The Wonders of Wood
Discipline Director Andrew Wylie specialises in engineering with timber and timber hybrids. With the recent rise of timber hybrid construction he explains what it is about timber that makes him so keen on championing its use in construction.
One of the things I love most about building with timber is how interesting the resulting buildings can be, creating such exciting forms. One of the first timber buildings that grabbed my attention was the Weald and Downland Gridshell building in West Sussex, shortlisted for the Stirling Prize in 2002. It was the first gridshell building of its type to be built in Britain, and was designed by BuroHappold and Edward Cullinan Architects, not long before I joined the firm. Thinking back, it probably played an important part in making me keen to work here.
I have a long interest in timber construction – it was actually the subject of my Masters thesis some time ago. Wood is a product that has been used successfully for centuries but, but with the rise of steel and concrete technology it fell out of favour as a mainstream construction material, given that steel and concrete were better at addressing fire and durability challenges.
Now, though, we know that timber has far greater potential. There’s more to timber than chopping down a tree and milling it into simple stick elements. Knowledgeable design and new timber products make it possible to overcome challenges such as rotting and combustibility. Timber can be processed to make products that are really reliable for construction: hybrid products like cross-laminated and glue-laminated timber.
We think of these as fairly modern products, but glue-laminated timber was first used back in 1866 – on the sports hall at King Edward’s College, Southampton. It didn’t really take off until the late 20th century. Cross-laminated timber has come into its own more recently, in the past 10 years or so.
Combining materials to get the result you’re after is an old idea – think of cob walls and masonry-panelled buildings. But as material suppliers have specialised in single materials, say steel production, there has been a tendency – certainly in the UK construction industry – to be a bit blinkered and build with single materials. For hybrids to become a real possibility, contractors and suppliers have to be prepared to coordinate construction in multiple structural materials. As clients become more aware of the need to reduce carbon use, developing more of a conscience about sustainability and carbon consumption, we’re being asked to do more and more work with timber. We are one of relatively few firms with experienced timber engineers, so we’re able to use our knowledge and expertise to work with architects to realise clients’ dreams, even if architects haven’t used timber before. Designing and building with timber doesn’t have to be scary and challenging.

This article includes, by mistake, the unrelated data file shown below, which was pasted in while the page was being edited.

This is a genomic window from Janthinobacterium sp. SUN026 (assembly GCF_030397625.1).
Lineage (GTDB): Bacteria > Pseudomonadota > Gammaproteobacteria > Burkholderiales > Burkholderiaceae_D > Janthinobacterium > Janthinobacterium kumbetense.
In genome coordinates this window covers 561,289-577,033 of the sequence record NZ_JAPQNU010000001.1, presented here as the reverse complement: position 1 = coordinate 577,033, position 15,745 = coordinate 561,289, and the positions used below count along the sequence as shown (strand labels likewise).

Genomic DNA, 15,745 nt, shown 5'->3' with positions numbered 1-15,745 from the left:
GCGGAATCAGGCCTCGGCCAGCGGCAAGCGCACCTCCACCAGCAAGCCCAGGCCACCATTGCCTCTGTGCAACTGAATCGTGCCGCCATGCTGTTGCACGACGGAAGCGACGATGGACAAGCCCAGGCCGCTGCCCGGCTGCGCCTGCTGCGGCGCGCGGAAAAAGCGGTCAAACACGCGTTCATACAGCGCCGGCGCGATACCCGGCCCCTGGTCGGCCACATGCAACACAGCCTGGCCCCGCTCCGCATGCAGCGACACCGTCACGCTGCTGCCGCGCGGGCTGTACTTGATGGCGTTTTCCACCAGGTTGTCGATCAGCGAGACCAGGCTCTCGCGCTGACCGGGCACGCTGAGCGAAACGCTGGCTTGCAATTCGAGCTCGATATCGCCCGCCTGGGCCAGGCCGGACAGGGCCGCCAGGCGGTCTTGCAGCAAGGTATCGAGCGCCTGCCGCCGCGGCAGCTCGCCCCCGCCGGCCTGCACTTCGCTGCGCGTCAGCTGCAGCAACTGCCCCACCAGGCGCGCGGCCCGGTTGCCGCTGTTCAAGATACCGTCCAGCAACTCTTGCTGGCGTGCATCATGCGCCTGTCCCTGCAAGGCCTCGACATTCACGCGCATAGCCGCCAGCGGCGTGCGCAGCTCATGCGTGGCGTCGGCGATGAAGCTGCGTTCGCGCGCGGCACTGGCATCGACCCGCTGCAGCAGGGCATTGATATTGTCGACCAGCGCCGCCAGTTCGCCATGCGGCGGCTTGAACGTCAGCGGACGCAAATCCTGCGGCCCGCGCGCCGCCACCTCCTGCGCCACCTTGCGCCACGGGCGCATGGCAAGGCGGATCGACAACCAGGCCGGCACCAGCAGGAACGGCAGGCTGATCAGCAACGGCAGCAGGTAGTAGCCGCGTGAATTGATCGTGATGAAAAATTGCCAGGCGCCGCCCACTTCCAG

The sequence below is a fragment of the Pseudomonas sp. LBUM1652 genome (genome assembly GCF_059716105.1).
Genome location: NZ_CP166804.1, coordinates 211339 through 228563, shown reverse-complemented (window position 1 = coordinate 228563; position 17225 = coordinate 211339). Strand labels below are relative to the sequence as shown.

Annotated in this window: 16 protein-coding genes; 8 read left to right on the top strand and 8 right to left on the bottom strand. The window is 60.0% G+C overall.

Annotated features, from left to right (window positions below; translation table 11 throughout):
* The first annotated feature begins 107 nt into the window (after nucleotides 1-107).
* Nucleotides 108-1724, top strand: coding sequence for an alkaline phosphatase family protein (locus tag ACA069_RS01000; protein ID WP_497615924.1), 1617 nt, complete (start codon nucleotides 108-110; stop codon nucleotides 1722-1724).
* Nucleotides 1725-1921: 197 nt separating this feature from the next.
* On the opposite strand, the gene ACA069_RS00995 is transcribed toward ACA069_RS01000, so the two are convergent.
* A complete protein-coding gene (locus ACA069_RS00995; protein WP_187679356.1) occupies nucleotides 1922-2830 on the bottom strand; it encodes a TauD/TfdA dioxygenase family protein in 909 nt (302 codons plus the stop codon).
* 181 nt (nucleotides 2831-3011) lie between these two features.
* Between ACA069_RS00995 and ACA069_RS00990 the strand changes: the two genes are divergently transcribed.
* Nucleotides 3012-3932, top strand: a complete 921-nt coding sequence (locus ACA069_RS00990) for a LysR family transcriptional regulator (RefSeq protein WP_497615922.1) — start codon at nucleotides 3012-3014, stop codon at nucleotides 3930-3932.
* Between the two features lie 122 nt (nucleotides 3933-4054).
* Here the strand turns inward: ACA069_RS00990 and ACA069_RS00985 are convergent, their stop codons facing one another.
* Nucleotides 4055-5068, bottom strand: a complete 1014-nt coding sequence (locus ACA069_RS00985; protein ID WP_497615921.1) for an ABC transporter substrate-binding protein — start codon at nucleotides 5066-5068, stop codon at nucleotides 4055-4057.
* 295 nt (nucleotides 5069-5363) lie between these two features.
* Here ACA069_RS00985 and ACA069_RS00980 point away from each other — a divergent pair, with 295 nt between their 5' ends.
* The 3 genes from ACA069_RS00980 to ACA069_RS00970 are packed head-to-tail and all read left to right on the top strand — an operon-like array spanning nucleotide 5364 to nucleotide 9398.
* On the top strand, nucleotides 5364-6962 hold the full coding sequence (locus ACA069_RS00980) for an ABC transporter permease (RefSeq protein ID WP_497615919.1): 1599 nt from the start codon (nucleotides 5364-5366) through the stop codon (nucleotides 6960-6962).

Timber enables us to design incredible, iconic timber constructions that make the most of the unique features of wood – for example, the Savill Building in Windsor Great Park and the Stihl Walkway at Westonbirt Arboretum. But it also has practical uses and could be used a lot more. When we worked on the refurbishment of the Royal Shakespeare Theatre in Stratford-upon-Avon, the use of timber provided an answer to a particular challenge. The foundations were tricky to build, so finding a lighter way to build was transformative. Using a steel-frame with cross-laminated timber was lighter and cheaper, too.
What started as niche is becoming more mainstream. In fact, I believe it could be taken further: this type of solution could and should be consider for all build types and scales. At BuroHappold, we are always keen to pursue new challenges, and timber is one of the areas in which engineering structures can push boundaries.
“I’m thrilled that our Tree Management Centre for Westonbirt Arboretum won three RIBA Awards: this is a testament to a remarkable project. The engineering by BuroHappold was deceptively complex: the main timber structural members are possibly the biggest ever in UK construction (certainly for 150 years), and very few engineers have the nous like Andrew Wylie and Graham Clarke to understand how to use the unpredictable, ungraded, unprocessed, untreated timber directly from site. The Sustainability Award that we won is testament to their thinking.”
Piers Taylor – Invisible Studio
A lot of exciting things are happening in timber engineering now. One of my favourite recent projects was the Wolfson Tree Management Centre at Westonbirt Arboretum. The Wolfson was built entirely from timber available at Westonbirt, and was processed on site – a green solution. As Corsican Pines were the trees being harvested at that point, they were the trees we used for the construction. They influenced the shape of the building and the way in which it was engineered. A rather lovely feature is the way the specimen numbers (all trees in the Arboretum are numbered) have been incorporated into the Wolfson.”
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